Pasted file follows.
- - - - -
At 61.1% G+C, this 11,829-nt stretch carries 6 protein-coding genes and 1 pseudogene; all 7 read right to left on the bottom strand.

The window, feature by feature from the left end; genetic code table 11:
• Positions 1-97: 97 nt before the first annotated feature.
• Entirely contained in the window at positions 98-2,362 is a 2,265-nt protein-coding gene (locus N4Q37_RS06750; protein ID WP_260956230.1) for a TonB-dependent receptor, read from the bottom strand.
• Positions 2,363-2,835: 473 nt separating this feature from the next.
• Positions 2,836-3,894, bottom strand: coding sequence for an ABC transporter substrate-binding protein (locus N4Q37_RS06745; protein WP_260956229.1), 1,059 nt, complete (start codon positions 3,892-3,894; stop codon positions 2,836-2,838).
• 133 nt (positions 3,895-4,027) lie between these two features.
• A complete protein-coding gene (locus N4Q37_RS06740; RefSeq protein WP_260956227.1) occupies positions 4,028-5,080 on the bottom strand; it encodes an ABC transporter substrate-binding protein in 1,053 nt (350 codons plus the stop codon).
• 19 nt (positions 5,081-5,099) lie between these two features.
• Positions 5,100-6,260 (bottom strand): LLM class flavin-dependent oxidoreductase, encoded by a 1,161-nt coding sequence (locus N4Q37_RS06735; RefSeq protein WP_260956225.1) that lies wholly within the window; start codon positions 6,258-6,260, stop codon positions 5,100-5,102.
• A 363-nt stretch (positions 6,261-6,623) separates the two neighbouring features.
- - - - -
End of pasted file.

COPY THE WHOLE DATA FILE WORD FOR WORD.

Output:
At 61.1% G+C, this 11,829-nt stretch carries 6 protein-coding genes and 1 pseudogene; all 7 read right to left on the bottom strand.

The window, feature by feature from the left end; genetic code table 11:
• Positions 1-97: 97 nt before the first annotated feature.
• Entirely contained in the window at positions 98-2,362 is a 2,265-nt protein-coding gene (locus N4Q37_RS06750; protein ID WP_260956230.1) for a TonB-dependent receptor, read from the bottom strand.
• Positions 2,363-2,835: 473 nt separating this feature from the next.
• Positions 2,836-3,894, bottom strand: coding sequence for an ABC transporter substrate-binding protein (locus N4Q37_RS06745; protein WP_260956229.1), 1,059 nt, complete (start codon positions 3,892-3,894; stop codon positions 2,836-2,838).
• 133 nt (positions 3,895-4,027) lie between these two features.
• A complete protein-coding gene (locus N4Q37_RS06740; RefSeq protein WP_260956227.1) occupies positions 4,028-5,080 on the bottom strand; it encodes an ABC transporter substrate-binding protein in 1,053 nt (350 codons plus the stop codon).
• 19 nt (positions 5,081-5,099) lie between these two features.
• Positions 5,100-6,260 (bottom strand): LLM class flavin-dependent oxidoreductase, encoded by a 1,161-nt coding sequence (locus N4Q37_RS06735; RefSeq protein WP_260956225.1) that lies wholly within the window; start codon positions 6,258-6,260, stop codon positions 5,100-5,102.
• A 363-nt stretch (positions 6,261-6,623) separates the two neighbouring features.